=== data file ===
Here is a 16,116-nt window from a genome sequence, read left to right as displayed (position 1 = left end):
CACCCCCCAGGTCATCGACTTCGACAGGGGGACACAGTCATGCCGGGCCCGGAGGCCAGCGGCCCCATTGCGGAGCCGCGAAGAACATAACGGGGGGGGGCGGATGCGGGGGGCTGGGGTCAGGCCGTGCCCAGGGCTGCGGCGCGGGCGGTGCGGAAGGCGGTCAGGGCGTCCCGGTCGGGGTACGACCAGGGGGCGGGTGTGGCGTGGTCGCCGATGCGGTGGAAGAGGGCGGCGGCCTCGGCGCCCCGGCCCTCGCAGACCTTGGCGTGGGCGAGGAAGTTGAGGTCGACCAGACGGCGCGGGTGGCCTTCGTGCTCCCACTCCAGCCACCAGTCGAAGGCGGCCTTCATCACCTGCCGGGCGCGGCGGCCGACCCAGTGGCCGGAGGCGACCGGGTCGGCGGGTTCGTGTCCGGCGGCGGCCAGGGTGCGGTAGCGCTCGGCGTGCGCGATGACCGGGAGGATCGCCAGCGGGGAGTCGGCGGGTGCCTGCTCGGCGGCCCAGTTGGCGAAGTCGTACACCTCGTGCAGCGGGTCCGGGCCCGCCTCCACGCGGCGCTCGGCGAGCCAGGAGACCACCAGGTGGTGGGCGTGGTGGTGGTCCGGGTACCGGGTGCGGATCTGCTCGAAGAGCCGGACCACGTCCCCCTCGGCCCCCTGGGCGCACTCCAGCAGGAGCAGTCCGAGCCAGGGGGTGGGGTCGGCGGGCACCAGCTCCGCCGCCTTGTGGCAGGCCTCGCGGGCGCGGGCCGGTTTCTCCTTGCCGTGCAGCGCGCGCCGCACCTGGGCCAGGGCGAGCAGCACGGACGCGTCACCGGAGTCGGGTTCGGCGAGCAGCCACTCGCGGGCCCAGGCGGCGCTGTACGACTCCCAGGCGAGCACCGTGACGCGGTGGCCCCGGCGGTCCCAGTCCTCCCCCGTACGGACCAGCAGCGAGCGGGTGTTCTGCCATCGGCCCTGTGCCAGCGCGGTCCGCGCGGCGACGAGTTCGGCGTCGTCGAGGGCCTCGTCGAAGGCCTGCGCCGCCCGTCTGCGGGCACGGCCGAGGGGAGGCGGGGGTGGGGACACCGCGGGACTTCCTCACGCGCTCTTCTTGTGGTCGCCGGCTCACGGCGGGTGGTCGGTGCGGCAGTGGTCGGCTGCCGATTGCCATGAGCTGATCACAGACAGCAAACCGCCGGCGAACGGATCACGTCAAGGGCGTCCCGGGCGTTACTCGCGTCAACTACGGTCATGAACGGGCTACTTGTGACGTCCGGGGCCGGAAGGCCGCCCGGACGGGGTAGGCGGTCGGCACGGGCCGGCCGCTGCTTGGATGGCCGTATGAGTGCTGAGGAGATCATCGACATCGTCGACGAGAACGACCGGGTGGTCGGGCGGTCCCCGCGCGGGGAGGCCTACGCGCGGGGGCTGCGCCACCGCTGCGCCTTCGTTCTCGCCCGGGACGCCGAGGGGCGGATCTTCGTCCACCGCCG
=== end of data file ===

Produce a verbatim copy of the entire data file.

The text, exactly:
Here is a 16,116-nt window from a genome sequence, read left to right as displayed (position 1 = left end):
CACCCCCCAGGTCATCGACTTCGACAGGGGGACACAGTCATGCCGGGCCCGGAGGCCAGCGGCCCCATTGCGGAGCCGCGAAGAACATAACGGGGGGGGGCGGATGCGGGGGGCTGGGGTCAGGCCGTGCCCAGGGCTGCGGCGCGGGCGGTGCGGAAGGCGGTCAGGGCGTCCCGGTCGGGGTACGACCAGGGGGCGGGTGTGGCGTGGTCGCCGATGCGGTGGAAGAGGGCGGCGGCCTCGGCGCCCCGGCCCTCGCAGACCTTGGCGTGGGCGAGGAAGTTGAGGTCGACCAGACGGCGCGGGTGGCCTTCGTGCTCCCACTCCAGCCACCAGTCGAAGGCGGCCTTCATCACCTGCCGGGCGCGGCGGCCGACCCAGTGGCCGGAGGCGACCGGGTCGGCGGGTTCGTGTCCGGCGGCGGCCAGGGTGCGGTAGCGCTCGGCGTGCGCGATGACCGGGAGGATCGCCAGCGGGGAGTCGGCGGGTGCCTGCTCGGCGGCCCAGTTGGCGAAGTCGTACACCTCGTGCAGCGGGTCCGGGCCCGCCTCCACGCGGCGCTCGGCGAGCCAGGAGACCACCAGGTGGTGGGCGTGGTGGTGGTCCGGGTACCGGGTGCGGATCTGCTCGAAGAGCCGGACCACGTCCCCCTCGGCCCCCTGGGCGCACTCCAGCAGGAGCAGTCCGAGCCAGGGGGTGGGGTCGGCGGGCACCAGCTCCGCCGCCTTGTGGCAGGCCTCGCGGGCGCGGGCCGGTTTCTCCTTGCCGTGCAGCGCGCGCCGCACCTGGGCCAGGGCGAGCAGCACGGACGCGTCACCGGAGTCGGGTTCGGCGAGCAGCCACTCGCGGGCCCAGGCGGCGCTGTACGACTCCCAGGCGAGCACCGTGACGCGGTGGCCCCGGCGGTCCCAGTCCTCCCCCGTACGGACCAGCAGCGAGCGGGTGTTCTGCCATCGGCCCTGTGCCAGCGCGGTCCGCGCGGCGACGAGTTCGGCGTCGTCGAGGGCCTCGTCGAAGGCCTGCGCCGCCCGTCTGCGGGCACGGCCGAGGGGAGGCGGGGGTGGGGACACCGCGGGACTTCCTCACGCGCTCTTCTTGTGGTCGCCGGCTCACGGCGGGTGGTCGGTGCGGCAGTGGTCGGCTGCCGATTGCCATGAGCTGATCACAGACAGCAAACCGCCGGCGAACGGATCACGTCAAGGGCGTCCCGGGCGTTACTCGCGTCAACTACGGTCATGAACGGGCTACTTGTGACGTCCGGGGCCGGAAGGCCGCCCGGACGGGGTAGGCGGTCGGCACGGGCCGGCCGCTGCTTGGATGGCCGTATGAGTGCTGAGGAGATCATCGACATCGTCGACGAGAACGACCGGGTGGTCGGGCGGTCCCCGCGCGGGGAGGCCTACGCGCGGGGGCTGCGCCACCGCTGCGCCTTCGTTCTCGCCCGGGACGCCGAGGGGCGGATCTTCGTCCACCGCCG